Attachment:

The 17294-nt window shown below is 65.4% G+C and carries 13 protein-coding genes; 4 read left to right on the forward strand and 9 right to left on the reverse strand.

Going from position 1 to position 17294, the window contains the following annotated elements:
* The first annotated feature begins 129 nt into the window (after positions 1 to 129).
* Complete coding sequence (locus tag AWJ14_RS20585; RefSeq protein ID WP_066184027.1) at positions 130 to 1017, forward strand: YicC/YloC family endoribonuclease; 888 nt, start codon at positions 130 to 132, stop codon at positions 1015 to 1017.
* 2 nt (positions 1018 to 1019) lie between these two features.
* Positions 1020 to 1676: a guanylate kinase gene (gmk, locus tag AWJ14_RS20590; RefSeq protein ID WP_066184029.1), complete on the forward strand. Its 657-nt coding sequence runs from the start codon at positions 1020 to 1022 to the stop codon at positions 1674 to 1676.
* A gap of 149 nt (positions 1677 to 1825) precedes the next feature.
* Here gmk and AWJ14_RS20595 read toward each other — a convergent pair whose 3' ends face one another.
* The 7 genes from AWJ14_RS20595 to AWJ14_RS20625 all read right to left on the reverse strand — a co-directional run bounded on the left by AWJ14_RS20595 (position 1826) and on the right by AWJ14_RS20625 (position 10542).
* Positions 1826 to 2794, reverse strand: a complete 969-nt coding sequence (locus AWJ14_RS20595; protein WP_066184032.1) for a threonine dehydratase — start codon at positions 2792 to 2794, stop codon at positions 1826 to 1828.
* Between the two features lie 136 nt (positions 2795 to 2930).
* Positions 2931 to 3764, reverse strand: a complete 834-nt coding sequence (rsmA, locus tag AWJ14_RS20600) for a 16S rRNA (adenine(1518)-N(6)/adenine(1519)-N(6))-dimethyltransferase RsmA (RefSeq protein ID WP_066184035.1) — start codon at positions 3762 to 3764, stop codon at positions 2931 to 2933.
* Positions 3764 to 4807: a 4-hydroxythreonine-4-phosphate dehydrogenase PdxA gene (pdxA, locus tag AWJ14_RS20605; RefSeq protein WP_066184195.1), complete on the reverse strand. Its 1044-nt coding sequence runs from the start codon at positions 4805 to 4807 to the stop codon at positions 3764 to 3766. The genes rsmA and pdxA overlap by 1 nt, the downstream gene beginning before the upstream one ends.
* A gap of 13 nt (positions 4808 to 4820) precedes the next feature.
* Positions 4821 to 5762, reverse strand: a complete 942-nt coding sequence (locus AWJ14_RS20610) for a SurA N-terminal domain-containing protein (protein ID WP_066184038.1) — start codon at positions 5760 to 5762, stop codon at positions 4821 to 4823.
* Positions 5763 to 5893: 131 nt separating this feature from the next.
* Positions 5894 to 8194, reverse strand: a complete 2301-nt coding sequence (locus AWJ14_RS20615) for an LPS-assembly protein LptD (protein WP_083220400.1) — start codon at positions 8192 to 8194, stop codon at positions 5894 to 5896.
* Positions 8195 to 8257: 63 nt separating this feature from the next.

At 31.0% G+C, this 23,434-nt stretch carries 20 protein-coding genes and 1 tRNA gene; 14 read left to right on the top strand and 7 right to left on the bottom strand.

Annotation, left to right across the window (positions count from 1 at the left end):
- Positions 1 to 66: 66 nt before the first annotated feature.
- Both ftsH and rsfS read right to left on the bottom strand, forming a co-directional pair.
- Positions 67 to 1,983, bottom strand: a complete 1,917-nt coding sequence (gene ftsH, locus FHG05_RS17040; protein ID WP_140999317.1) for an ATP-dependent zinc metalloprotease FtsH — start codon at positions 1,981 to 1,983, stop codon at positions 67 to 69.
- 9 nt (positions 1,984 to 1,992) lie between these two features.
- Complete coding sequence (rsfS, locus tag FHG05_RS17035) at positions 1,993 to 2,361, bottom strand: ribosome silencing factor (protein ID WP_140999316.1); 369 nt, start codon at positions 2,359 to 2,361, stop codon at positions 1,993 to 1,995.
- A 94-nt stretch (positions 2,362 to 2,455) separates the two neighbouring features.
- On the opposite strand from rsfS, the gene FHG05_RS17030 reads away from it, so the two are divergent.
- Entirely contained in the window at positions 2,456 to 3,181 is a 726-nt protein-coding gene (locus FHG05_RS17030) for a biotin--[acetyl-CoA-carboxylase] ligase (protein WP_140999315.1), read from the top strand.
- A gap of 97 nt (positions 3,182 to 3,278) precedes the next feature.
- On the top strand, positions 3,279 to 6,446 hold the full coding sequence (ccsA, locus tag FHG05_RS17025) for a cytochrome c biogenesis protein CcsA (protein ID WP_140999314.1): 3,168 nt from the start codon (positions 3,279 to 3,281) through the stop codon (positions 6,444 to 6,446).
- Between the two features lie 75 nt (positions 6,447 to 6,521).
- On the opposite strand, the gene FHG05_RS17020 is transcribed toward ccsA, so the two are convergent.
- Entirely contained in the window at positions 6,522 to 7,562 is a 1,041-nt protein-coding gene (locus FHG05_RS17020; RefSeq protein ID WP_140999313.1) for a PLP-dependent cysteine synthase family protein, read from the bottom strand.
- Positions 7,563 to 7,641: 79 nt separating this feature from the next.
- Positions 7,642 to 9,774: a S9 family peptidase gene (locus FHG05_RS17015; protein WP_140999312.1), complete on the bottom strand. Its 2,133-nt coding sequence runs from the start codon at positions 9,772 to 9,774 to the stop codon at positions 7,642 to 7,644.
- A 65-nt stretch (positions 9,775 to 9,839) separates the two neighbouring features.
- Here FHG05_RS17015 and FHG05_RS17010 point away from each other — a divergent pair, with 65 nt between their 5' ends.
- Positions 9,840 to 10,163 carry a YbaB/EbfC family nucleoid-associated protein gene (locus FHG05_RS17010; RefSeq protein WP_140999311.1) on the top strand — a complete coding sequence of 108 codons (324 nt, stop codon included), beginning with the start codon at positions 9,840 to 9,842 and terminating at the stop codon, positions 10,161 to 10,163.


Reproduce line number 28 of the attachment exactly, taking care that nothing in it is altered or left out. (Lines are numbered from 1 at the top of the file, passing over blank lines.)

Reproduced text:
- Entirely contained in the window at positions 2,456 to 3,181 is a 726-nt protein-coding gene (locus FHG05_RS17030) for a biotin--[acetyl-CoA-carboxylase] ligase (protein WP_140999315.1), read from the top strand.